The share market has moved through its 400 barrier (Financial Times index), as I ex- pected, and is still moving ahead in a 'bid' feverish state. Phoenix has increased its bid for Yorkshire Insurance to £41.6 million and General Accident has followed with another only £1.1 million less than that from Phoenix. Obviously someone is going to buy Yorkshire —now 94s—of an inflated price. The same will apply to AEI if the £152 million from GEC is raised and accepted. It took years for the Sun Alliance to swallow its inflated bid for the Lon- don. We must be expecting a more sober cal- culation of prospects in the market when these bids have been forgotten—and a sharp fall in the prices of Yorkshire and AEI.
Who wants to sell any equity share if he may read in tomorrow's paper that a bid has been received for his company at 50 per cent above the market price? There is danger in this bid fever and investors must stick rigidly to proper investment standards of valuation. There are still shares yielding over 5 per cent —in chemicals for instance—which are not un- reasonably valued. The leader, ICI with 5.2 per cent, Albright and Wilson with 5.3 per cent, William Blythe with 5.2 per cent and ' British Glues with 7.4 per cent. The danger
• about chemical investment is that it is so easy to reach overcapacity in plant, as to has ex- perienced. British Glues are depressed be- cause its expected recovery in 1966-67 did not materialise on account of higher costs and lower selling price for tallow. An improvement is looked for in the current year but the high yield is discounting the fact that the dividend. which was short-earned last year, may be cut.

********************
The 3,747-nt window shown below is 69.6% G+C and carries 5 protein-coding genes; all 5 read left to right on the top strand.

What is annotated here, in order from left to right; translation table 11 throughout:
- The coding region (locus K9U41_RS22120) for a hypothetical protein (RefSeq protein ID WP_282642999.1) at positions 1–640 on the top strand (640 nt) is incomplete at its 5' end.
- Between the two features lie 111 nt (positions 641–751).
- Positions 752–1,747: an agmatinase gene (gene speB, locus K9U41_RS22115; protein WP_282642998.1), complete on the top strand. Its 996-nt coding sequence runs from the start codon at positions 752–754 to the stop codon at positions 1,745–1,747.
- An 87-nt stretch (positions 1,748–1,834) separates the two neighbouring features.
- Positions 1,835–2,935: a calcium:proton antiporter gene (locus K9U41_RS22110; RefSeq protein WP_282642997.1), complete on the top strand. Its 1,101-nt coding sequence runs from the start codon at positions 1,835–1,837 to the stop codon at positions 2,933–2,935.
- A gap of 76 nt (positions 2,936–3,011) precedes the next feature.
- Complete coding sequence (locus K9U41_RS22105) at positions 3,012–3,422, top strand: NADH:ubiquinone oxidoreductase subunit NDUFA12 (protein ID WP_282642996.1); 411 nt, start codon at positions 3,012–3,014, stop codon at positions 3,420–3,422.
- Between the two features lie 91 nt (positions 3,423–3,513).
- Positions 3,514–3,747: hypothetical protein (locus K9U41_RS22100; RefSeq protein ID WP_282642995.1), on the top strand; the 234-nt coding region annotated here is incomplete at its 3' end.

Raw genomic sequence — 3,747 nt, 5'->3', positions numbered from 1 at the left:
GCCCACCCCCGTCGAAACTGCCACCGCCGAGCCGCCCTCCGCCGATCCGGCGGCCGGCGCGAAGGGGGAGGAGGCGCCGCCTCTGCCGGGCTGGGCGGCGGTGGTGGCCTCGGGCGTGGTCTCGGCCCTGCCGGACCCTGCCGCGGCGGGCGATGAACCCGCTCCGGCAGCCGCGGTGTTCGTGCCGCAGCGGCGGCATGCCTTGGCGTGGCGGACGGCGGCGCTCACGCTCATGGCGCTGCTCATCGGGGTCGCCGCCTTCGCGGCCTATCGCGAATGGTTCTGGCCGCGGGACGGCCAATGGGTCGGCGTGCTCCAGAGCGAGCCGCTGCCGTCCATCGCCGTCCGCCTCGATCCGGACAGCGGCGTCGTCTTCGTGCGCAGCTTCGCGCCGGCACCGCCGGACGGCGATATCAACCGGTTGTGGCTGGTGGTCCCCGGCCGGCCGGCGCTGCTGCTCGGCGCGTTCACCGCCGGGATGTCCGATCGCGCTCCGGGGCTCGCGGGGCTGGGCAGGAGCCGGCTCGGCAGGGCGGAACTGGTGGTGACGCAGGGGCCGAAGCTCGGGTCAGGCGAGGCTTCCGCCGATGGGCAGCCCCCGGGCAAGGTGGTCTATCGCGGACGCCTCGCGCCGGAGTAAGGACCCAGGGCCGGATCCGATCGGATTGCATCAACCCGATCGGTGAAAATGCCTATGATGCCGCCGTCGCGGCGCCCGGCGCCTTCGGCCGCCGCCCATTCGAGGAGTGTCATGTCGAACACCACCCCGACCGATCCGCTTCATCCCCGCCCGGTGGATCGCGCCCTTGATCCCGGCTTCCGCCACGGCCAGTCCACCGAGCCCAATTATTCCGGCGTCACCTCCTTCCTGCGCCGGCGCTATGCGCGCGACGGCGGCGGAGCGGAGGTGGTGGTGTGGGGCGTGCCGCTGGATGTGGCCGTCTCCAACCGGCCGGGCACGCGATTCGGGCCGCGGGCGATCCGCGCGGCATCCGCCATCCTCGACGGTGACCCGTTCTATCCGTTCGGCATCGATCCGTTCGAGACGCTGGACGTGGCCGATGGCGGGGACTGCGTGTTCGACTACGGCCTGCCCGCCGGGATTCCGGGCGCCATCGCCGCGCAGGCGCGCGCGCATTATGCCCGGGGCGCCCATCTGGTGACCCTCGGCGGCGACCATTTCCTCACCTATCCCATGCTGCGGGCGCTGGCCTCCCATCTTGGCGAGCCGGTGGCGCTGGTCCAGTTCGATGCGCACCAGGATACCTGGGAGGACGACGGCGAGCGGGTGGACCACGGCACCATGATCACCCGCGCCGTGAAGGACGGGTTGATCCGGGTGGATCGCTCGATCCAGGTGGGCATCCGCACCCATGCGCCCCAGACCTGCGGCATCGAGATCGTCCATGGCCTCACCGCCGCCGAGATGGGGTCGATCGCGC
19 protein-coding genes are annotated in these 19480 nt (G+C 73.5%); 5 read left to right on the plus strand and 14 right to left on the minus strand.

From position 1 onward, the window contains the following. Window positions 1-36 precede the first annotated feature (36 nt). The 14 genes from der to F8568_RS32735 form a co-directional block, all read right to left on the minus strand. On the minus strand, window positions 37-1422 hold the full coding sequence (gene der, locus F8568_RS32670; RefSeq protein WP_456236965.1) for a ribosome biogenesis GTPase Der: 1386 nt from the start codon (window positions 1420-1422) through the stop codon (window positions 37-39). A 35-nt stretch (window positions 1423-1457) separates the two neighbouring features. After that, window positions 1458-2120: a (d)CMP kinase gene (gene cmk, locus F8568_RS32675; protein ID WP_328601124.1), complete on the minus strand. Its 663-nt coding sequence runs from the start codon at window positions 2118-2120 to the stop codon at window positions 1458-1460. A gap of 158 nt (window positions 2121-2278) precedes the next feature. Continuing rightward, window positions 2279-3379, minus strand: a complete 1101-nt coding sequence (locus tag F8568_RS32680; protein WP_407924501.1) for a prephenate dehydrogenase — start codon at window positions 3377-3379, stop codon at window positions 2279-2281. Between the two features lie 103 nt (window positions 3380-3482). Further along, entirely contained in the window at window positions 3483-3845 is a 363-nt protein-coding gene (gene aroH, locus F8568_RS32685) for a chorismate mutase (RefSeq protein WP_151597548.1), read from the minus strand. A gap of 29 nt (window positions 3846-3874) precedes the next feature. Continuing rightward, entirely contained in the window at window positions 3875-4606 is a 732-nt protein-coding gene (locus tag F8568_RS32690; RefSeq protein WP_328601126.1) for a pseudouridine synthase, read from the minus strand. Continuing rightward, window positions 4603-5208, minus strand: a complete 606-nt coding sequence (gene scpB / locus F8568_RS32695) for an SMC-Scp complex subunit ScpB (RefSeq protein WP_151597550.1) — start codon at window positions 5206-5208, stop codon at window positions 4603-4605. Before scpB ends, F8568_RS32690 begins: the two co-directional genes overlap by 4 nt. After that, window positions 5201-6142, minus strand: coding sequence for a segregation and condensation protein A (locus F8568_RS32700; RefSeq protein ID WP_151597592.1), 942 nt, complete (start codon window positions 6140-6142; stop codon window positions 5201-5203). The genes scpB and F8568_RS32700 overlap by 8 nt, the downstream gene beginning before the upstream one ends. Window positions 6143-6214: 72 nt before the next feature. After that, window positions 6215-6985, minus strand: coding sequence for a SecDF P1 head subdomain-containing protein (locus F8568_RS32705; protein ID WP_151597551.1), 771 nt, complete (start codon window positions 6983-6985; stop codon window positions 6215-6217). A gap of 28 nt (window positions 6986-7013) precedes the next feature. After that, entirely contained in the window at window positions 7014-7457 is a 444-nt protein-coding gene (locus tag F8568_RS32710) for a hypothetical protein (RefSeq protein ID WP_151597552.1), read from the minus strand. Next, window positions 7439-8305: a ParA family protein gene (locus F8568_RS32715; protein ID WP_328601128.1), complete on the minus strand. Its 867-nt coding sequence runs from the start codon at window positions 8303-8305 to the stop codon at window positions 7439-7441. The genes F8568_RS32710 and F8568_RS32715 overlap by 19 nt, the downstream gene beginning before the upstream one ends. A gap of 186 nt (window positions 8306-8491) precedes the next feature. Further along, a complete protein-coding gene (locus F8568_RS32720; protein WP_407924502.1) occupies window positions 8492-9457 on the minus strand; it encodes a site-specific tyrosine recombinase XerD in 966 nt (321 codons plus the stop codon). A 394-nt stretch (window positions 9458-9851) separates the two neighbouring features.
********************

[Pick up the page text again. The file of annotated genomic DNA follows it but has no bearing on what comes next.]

The gilt-edged market has recovered mildly with slight easing in the American bill rate and our own also easier at £5 14s 6.3d per cent. When 33 per cent War Loan dropped below 50 a demand developed from the gross funds. A 7 per cent yield in perpetuity is _hot to be lightly disregarded.
All the takeover -excitement has meant that companies reporting just now have to struggle to be heard. Electrical and Musical-Industries' detailed report deserves, as always, close attention. Sir Joseph Lockwood says 65 per cent of pre-tax profits—down £800,000 at £10,431,000 on sales 4 per cent higher at £106,959,000—were earned overseas. This represents a return on net assets of 27 per cent. Since 1955, says Sir Joseph, the company has invested only Elf million abroad, and re- ceived—in dividends, royalties and fees—£27 million. He asks whether companies who can show such results do not deserve preferential treatment.
Lord Harding, in his first report from the chair of Plessey, says that 'there has been no time since the Second World War when manu- facturing industry has faced problems, includ- ing inflation, on such a scale.' The company's regrouping by function stood it in good stead. Profits rose by £1.7 million, but all except £300,000 of this was absorbed by the greater cost of paying the dividend. Lord Harding speaks of a policy of giving young manage- ment its chance: last year the company re- cruited no fewer than 252 graduates.